Lord Home had considerable qualities, including intellectual ones. Geoffrey Rippon, who served in Cabinet under Macmillan, Home and Heath, said that Home was the best at despatch of business. Not many of the general electorate have access to the Cabinet table, however, and Lord Home's reputation suffered because he would never have dreamt of flaunting his intelligence in public and indeed had a horror of showing off, even about his exploits with a fishing-rod or a shotgun. From Cyril Connolly, who did not share that horror, to Bernard Levin, ditto, many observers underrated his abilities, and this became an electoral liability. Lord Home was less clever than his three leadership rivals — Butler, Hailsham and Maudling — but they were men of the highest academic intelligence. To put matters in perspective, Alec Home was cleverer than Tony Blair is. But Mr Blair has attributes which Lord Home did not possess, as did Mr Wilson. In Christopher Booker's phrase, the early Sixties was an era of satire but no irony. So a man whose private conversation was flecked with irony fell victim to the satirists; a prime minister with as little meretriciousness in his make-up as anyone who has held that office was narrowly defeated by the most meretricious of all British premiers, Harold Wilson.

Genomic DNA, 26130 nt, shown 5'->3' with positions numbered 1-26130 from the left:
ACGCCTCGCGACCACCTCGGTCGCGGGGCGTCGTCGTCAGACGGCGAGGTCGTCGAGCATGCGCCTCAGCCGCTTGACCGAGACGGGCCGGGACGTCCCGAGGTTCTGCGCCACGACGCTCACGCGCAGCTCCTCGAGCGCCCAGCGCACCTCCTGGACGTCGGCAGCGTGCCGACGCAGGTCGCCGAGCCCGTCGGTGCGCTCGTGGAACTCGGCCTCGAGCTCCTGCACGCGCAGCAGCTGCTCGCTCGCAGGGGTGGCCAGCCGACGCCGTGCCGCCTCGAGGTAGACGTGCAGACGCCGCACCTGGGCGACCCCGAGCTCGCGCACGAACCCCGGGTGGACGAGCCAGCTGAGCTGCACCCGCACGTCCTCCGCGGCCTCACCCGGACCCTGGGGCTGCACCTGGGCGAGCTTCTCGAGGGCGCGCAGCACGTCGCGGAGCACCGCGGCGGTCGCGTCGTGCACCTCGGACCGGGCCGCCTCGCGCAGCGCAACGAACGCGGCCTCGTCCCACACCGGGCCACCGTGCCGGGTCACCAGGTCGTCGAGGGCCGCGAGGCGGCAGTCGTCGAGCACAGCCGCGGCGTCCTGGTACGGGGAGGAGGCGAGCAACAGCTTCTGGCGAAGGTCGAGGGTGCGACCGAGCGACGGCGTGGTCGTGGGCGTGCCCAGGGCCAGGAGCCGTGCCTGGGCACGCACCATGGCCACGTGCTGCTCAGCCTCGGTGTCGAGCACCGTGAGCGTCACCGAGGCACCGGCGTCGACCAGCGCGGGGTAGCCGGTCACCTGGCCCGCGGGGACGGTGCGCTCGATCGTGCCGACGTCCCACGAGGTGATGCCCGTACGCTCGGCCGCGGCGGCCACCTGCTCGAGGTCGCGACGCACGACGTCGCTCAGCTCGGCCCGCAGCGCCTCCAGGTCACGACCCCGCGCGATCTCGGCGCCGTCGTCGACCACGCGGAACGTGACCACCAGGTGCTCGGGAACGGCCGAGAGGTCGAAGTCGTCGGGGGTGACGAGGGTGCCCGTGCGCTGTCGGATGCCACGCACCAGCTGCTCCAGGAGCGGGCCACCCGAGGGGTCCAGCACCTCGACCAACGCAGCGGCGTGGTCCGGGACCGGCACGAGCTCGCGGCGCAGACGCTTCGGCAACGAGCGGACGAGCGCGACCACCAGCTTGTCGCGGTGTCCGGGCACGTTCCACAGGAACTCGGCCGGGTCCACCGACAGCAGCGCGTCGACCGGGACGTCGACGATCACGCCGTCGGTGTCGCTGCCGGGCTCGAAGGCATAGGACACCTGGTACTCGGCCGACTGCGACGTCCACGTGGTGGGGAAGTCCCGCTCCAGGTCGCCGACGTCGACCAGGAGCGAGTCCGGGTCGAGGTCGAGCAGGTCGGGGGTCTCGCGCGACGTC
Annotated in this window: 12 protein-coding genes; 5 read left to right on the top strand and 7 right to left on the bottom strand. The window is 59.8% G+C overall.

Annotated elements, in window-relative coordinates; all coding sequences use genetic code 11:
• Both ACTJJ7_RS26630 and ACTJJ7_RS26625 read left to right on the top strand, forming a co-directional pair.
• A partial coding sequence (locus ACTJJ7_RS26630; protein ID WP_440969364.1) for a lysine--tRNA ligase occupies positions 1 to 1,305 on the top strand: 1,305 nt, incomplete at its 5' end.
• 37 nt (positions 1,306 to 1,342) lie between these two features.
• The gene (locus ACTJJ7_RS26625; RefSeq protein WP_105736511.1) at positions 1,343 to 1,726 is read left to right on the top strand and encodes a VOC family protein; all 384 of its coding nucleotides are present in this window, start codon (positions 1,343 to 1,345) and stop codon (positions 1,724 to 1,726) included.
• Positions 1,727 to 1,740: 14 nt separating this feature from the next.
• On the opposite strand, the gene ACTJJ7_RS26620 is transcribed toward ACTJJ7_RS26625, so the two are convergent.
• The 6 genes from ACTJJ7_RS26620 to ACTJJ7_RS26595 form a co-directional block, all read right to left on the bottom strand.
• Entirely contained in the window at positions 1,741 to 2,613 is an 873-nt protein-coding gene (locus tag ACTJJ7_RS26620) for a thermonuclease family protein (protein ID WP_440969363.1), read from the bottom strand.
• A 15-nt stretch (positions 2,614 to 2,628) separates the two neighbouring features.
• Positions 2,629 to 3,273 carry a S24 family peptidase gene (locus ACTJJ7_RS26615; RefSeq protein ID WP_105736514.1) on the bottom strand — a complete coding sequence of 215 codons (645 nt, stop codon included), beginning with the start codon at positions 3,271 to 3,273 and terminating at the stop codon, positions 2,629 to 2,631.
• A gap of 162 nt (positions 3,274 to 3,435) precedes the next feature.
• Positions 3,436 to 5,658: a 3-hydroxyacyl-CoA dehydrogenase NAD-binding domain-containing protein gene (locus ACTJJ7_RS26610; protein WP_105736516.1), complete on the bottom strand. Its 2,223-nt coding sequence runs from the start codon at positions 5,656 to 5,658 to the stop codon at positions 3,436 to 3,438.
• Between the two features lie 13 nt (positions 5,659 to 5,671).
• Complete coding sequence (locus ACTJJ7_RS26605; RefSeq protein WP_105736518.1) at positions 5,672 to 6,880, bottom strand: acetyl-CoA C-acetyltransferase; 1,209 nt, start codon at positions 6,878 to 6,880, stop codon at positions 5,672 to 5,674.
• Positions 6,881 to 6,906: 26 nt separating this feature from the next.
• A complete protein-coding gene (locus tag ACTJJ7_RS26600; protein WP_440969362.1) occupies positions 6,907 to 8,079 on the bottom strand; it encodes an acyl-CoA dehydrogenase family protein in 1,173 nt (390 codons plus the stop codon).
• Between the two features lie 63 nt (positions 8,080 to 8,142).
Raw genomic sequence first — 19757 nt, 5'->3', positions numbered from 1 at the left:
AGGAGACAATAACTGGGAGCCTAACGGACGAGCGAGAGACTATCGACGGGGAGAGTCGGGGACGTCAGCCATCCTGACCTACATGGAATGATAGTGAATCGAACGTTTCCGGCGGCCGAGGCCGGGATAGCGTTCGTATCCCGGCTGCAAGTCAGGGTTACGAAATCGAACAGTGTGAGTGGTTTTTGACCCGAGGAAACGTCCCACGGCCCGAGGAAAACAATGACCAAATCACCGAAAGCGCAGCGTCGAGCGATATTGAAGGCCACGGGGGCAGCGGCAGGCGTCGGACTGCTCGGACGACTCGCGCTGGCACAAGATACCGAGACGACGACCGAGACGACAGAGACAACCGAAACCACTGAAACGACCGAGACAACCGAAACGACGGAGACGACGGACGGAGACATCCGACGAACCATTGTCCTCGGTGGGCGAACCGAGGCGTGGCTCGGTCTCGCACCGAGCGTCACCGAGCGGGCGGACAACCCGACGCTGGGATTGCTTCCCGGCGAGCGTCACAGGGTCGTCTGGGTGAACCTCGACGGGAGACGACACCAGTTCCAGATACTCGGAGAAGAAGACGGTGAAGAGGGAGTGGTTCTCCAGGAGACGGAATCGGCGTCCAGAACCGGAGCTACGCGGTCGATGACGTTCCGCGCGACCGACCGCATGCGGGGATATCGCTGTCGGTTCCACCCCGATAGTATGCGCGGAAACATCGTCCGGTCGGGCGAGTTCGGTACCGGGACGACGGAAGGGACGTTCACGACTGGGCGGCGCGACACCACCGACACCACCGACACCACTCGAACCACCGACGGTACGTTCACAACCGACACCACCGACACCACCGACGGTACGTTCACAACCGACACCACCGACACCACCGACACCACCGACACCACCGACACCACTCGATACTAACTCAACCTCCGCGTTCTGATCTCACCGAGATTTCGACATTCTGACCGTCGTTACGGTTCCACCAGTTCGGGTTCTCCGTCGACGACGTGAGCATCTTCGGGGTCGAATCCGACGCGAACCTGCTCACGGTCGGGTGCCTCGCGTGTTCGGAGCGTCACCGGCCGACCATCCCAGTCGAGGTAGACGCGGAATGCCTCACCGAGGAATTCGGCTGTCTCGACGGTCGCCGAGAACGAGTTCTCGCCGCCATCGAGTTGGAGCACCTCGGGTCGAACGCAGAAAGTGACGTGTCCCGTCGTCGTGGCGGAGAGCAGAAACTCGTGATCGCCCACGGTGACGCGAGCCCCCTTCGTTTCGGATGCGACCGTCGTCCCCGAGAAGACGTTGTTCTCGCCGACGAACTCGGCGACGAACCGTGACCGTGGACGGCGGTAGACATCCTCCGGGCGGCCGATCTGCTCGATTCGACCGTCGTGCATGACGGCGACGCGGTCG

But is Lord Gilmour right to conclude that as Lord Home came so close, the other three would all have won? At the time, our author supported Lord Hailsharn, who had been his pupil-master at the Bar. Hailsham versus Wilson would have been a rumbustious contest, as Hailsham tried to persuade the voters to share his contempt for Wilson's supposed intellectual attain- ments. But there might have been a risk of Wilson seeming more of an homme serieux. As for Butler, he appeared burned out by 1963. Would the premiership have re- animated him, or did he not insist on hav- ing the post because he knew that his meridian had passed? Admittedly both Butler and Hailsham would have had the services of Macleod and Powell, but there was only one Tory certainty, Maudling, who in defeating Wilson would have insu- lated himself from financial temptations, and thus averted his tragic finale.

'Tragic' also summarises Ian Gilmour's view of the 1964 election result. Had the Tories won, Labour would have been forced into the Smith/Blair reforms a gen- eration earlier. There would have been no Labour lurch to the left and hence no Tory lurch to the right. British politics would have become a contest for the centre ground, fought between party leaderships who held broadly the same views about Europe and economic management. Instead of being bracketed with Churchill and Pitt (though never by Ian Gilmour) Lady Thatcher would be ranked with the other female Tory education secretaries, Florence Horsburgh and Gillian Shephard.